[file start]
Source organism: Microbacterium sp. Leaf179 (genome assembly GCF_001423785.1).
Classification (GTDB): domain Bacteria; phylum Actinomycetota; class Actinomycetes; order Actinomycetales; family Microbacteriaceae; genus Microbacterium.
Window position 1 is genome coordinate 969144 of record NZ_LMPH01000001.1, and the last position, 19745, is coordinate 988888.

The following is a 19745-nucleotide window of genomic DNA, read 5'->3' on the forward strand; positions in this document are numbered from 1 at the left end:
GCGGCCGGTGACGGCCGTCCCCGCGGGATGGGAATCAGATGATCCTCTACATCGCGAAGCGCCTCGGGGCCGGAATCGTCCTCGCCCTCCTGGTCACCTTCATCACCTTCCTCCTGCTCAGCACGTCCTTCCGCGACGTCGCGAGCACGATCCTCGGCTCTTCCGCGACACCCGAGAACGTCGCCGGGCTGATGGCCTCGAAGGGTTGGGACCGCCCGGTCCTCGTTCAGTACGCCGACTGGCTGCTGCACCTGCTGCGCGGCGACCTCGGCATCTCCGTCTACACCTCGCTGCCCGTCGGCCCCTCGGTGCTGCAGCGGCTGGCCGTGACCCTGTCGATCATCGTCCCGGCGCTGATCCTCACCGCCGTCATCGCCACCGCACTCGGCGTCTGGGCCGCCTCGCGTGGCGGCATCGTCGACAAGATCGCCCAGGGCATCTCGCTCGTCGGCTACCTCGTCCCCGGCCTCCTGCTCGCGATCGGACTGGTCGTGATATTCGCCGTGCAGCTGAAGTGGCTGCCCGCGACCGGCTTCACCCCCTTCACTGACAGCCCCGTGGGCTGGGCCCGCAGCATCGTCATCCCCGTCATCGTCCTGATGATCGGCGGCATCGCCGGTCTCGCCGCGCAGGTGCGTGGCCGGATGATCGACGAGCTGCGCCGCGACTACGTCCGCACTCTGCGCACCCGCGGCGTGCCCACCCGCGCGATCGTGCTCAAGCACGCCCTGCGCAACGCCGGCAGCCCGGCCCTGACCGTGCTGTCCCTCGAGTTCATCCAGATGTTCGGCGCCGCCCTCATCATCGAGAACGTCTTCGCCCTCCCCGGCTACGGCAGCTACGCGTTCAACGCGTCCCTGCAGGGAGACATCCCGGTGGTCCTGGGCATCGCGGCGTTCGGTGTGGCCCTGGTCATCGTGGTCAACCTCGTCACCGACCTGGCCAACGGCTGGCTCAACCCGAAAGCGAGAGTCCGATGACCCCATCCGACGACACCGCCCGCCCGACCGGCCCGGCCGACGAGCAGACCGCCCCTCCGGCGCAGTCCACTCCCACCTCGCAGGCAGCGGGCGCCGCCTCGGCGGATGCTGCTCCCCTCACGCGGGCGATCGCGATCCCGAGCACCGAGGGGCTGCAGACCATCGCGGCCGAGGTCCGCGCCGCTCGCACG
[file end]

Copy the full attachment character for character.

Source organism: Microbacterium sp. Leaf179 (genome assembly GCF_001423785.1).
Classification (GTDB): domain Bacteria; phylum Actinomycetota; class Actinomycetes; order Actinomycetales; family Microbacteriaceae; genus Microbacterium.
Window position 1 is genome coordinate 969144 of record NZ_LMPH01000001.1, and the last position, 19745, is coordinate 988888.

The following is a 19745-nucleotide window of genomic DNA, read 5'->3' on the forward strand; positions in this document are numbered from 1 at the left end:
GCGGCCGGTGACGGCCGTCCCCGCGGGATGGGAATCAGATGATCCTCTACATCGCGAAGCGCCTCGGGGCCGGAATCGTCCTCGCCCTCCTGGTCACCTTCATCACCTTCCTCCTGCTCAGCACGTCCTTCCGCGACGTCGCGAGCACGATCCTCGGCTCTTCCGCGACACCCGAGAACGTCGCCGGGCTGATGGCCTCGAAGGGTTGGGACCGCCCGGTCCTCGTTCAGTACGCCGACTGGCTGCTGCACCTGCTGCGCGGCGACCTCGGCATCTCCGTCTACACCTCGCTGCCCGTCGGCCCCTCGGTGCTGCAGCGGCTGGCCGTGACCCTGTCGATCATCGTCCCGGCGCTGATCCTCACCGCCGTCATCGCCACCGCACTCGGCGTCTGGGCCGCCTCGCGTGGCGGCATCGTCGACAAGATCGCCCAGGGCATCTCGCTCGTCGGCTACCTCGTCCCCGGCCTCCTGCTCGCGATCGGACTGGTCGTGATATTCGCCGTGCAGCTGAAGTGGCTGCCCGCGACCGGCTTCACCCCCTTCACTGACAGCCCCGTGGGCTGGGCCCGCAGCATCGTCATCCCCGTCATCGTCCTGATGATCGGCGGCATCGCCGGTCTCGCCGCGCAGGTGCGTGGCCGGATGATCGACGAGCTGCGCCGCGACTACGTCCGCACTCTGCGCACCCGCGGCGTGCCCACCCGCGCGATCGTGCTCAAGCACGCCCTGCGCAACGCCGGCAGCCCGGCCCTGACCGTGCTGTCCCTCGAGTTCATCCAGATGTTCGGCGCCGCCCTCATCATCGAGAACGTCTTCGCCCTCCCCGGCTACGGCAGCTACGCGTTCAACGCGTCCCTGCAGGGAGACATCCCGGTGGTCCTGGGCATCGCGGCGTTCGGTGTGGCCCTGGTCATCGTGGTCAACCTCGTCACCGACCTGGCCAACGGCTGGCTCAACCCGAAAGCGAGAGTCCGATGACCCCATCCGACGACACCGCCCGCCCGACCGGCCCGGCCGACGAGCAGACCGCCCCTCCGGCGCAGTCCACTCCCACCTCGCAGGCAGCGGGCGCCGCCTCGGCGGATGCTGCTCCCCTCACGCGGGCGATCGCGATCCCGAGCACCGAGGGGCTGCAGACCATCGCGGCCGAGGTCCGCGCCGCTCGCACG